Physical Therapy Researcher Works to Improve Quality of Life for Infants with Down Syndrome

Baylor University researcher Megan Flores, PT, PhD, Clinical Associate Professor in the Department of Physical Therapy, is working to improve the quality of life for individuals with Down syndrome. Flores is exploring whether an orthotic garment, called Hip Helpers®, could accelerate the acquisition of gross motor skills for infants with Down syndrome. 

March 21, 2024
A child with Down syndrome wears Hip Helpers during physical therapy.

Since 2012, the United Nations has spurred a global voice in advocacy by observing World Down Syndrome Day on March 21. This date holds a particular significance—the 21st day of the third month—to celebrate the uniqueness of the triplication of chromosome 21. 

According to the Centers for Disease Control and Prevention, Down syndrome remains the most common chromosomal condition diagnosed in the United States, occurring in about one in every 700 babies. Caused by an extra chromosome, Down syndrome changes how the baby’s brain and body develop, ultimately causing lifelong health, intellectual, and physical challenges. 


Low muscle tone is common in children with Down syndrome. As a result, gross motor skills acquisition—like rolling, coming up to sit, sitting by themselves, crawling, standing, and walking—for infants with Down syndrome is significantly delayed when compared to typically developing infants. Usually, these delays will increase as motor skills become more complex. 

Megan Flores, PT, PhD, Clinical Associate Professor in the Department of Physical Therapy at Baylor University’s Robbins College of Health and Human Sciences, is working to improve the quality of life for families with Down syndrome. In one study, Flores and her colleagues are exploring whether an orthotic garment, called Hip Helpers®, could accelerate the acquisition of gross motor skills for infants with Down syndrome. 

She explained licensed physical therapists often prescribe Hip Helpers® as a supplement to home program interventions, but its effectiveness with Down syndrome individuals had not been studied. This orthotic garment acts as pliable shorts over the lower extremities, helping to keep an infant’s upper legs together and promote a narrow base of support during active play.

“I thought that there must be a reason therapists keep using them, so we need some research to help explore their effectiveness,” Flores said. “Because these shorts are designed to keep a child’s base of support narrow, the child cannot rely on a wide base of support to stabilize and must use their trunk muscles. The trunk stability they gain may help them acquire gross motor skills faster.”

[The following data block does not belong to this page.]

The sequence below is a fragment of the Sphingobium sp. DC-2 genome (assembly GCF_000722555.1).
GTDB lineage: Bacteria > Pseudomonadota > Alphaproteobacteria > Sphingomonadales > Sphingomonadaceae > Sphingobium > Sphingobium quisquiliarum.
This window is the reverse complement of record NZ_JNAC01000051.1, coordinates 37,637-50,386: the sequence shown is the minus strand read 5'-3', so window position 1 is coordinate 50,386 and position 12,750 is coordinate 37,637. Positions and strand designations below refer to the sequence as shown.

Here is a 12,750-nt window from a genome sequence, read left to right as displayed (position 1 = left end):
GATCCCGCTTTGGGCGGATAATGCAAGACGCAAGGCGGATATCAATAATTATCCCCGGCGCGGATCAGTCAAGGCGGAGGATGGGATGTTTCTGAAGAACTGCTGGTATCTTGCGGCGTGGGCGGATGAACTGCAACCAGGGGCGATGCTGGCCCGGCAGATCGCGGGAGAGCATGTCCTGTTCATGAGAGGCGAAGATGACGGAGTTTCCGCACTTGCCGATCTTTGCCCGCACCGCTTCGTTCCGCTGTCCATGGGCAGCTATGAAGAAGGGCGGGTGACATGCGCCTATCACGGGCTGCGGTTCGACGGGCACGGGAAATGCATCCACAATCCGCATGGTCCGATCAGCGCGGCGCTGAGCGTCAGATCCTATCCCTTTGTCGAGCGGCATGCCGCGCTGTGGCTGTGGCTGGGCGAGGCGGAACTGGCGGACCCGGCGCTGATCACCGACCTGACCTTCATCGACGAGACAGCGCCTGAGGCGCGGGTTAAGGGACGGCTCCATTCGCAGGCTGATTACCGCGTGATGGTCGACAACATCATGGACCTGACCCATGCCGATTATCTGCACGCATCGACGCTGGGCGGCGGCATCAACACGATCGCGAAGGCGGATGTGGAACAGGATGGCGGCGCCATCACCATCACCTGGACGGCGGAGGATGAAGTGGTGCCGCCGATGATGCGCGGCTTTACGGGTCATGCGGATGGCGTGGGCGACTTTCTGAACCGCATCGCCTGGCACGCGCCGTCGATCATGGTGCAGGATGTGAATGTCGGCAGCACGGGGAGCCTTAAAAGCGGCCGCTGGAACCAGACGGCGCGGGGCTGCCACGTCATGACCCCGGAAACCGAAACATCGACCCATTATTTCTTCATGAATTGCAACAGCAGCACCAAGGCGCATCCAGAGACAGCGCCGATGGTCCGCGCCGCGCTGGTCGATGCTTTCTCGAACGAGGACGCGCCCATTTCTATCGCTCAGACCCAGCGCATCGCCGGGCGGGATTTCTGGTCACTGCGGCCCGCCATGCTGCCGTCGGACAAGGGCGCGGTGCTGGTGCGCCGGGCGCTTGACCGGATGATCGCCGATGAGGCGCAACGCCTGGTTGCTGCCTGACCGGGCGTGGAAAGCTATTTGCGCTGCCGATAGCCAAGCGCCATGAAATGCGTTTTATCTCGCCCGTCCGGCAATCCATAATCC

The study’s participants are required to have Down syndrome, between three and 15 months old, and not yet able to transition to upright sitting independently (a milestone that typically developing infants acquire at six months). In addition to attending regular physical therapy sessions, the study’s protocol consists of wearing the orthotic garment twice daily for 30 minutes each time during active play. They stop wearing the orthotic garment when they can pull to stand. Each month, the infants are assessed using the Gross Motor Function Measure (GMFM), and they remain in the study until they can take three independent steps. 

“The GMFM was designed to measure motor function in children with cerebral palsy (ages six months to 16 years), but it has been found valid and reliable for measuring motor function in children with Down syndrome as well,” Flores explained. “It measures 88 items across five domains of gross motor function. These domains are 1) Lying and Rolling, 2) Sitting, 3) Crawling and Kneeling, 4) Standing, and 5) Walking, Running, and Jumping.”

Flores had started this study in 2020—right as the pandemic hit—and her team immediately experienced issues with recruitment and in-person testing. Ultimately, they had to pivot to remote administration via videoconference. While the Hip Helpers® study is on-going, it also spurred additional research for her in the physical therapy field. 

“Telehealth physical therapy is becoming much more common,” Flores said. “So, I plan to study the psychometric properties of remotely-administered outcome measures for children with Down syndrome—to ensure that PTs can accurately evaluate and show progress in this population. I also plan to continue exploring home programs for children with Down syndrome, to carry over effective PT interventions and maximize functional mobility and independence.”


While Down syndrome causes lifelong challenges, early intervention therapies like counseling, occupational therapy, physical therapy, and speech therapy can help to improve quality of life. Community-based support systems are also important for individuals, ensuring they can experience inclusive education and activities that help to facilitate integration into society. In Baylor’s Robbins College, researchers and clinicians across disciplines—from physical and occupation therapy to communication sciences and disorders to public health—are engaged in work to advance and improve these efforts. 

The theme for World Down Syndrome Day 2024 is “End the Stereotypes.” This year’s theme brings to light that way too often, individuals with Down syndrome find themselves facing discrimination. For example, many are denied an equitable education, access to quality health care, an opportunity to work, and the right to make decisions concerning their own life—often because of inaccurate stereotypes, and it’s the world’s responsibility to change this. 

We ask that you take time today, World Down Syndrome Day, to learn, celebrate, and be a voice in advocacy.